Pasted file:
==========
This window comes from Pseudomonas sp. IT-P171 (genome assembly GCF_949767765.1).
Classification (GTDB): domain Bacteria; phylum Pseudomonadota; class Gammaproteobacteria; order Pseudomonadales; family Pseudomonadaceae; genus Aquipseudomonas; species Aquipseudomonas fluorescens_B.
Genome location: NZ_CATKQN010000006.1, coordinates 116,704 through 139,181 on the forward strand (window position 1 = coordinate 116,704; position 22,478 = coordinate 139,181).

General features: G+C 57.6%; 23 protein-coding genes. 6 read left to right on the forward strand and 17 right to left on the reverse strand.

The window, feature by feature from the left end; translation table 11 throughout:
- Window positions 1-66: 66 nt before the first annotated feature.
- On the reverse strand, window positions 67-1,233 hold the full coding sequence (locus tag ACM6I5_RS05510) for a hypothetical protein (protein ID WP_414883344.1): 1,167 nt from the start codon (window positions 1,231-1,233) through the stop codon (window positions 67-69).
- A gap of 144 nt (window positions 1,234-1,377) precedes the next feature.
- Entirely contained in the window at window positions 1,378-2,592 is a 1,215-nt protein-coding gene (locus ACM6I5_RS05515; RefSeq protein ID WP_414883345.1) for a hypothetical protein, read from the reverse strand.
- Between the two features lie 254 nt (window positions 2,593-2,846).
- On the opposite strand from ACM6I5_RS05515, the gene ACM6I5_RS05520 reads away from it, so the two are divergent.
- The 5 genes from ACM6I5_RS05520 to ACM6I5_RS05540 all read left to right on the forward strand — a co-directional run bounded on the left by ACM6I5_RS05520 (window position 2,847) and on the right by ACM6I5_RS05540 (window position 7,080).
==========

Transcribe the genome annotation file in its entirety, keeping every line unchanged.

This window comes from Pseudomonas sp. IT-P171 (genome assembly GCF_949767765.1).
Classification (GTDB): domain Bacteria; phylum Pseudomonadota; class Gammaproteobacteria; order Pseudomonadales; family Pseudomonadaceae; genus Aquipseudomonas; species Aquipseudomonas fluorescens_B.
Genome location: NZ_CATKQN010000006.1, coordinates 116,704 through 139,181 on the forward strand (window position 1 = coordinate 116,704; position 22,478 = coordinate 139,181).

General features: G+C 57.6%; 23 protein-coding genes. 6 read left to right on the forward strand and 17 right to left on the reverse strand.

The window, feature by feature from the left end; translation table 11 throughout:
- Window positions 1-66: 66 nt before the first annotated feature.
- On the reverse strand, window positions 67-1,233 hold the full coding sequence (locus tag ACM6I5_RS05510) for a hypothetical protein (protein ID WP_414883344.1): 1,167 nt from the start codon (window positions 1,231-1,233) through the stop codon (window positions 67-69).
- A gap of 144 nt (window positions 1,234-1,377) precedes the next feature.
- Entirely contained in the window at window positions 1,378-2,592 is a 1,215-nt protein-coding gene (locus ACM6I5_RS05515; RefSeq protein ID WP_414883345.1) for a hypothetical protein, read from the reverse strand.
- Between the two features lie 254 nt (window positions 2,593-2,846).
- On the opposite strand from ACM6I5_RS05515, the gene ACM6I5_RS05520 reads away from it, so the two are divergent.
- The 5 genes from ACM6I5_RS05520 to ACM6I5_RS05540 all read left to right on the forward strand — a co-directional run bounded on the left by ACM6I5_RS05520 (window position 2,847) and on the right by ACM6I5_RS05540 (window position 7,080).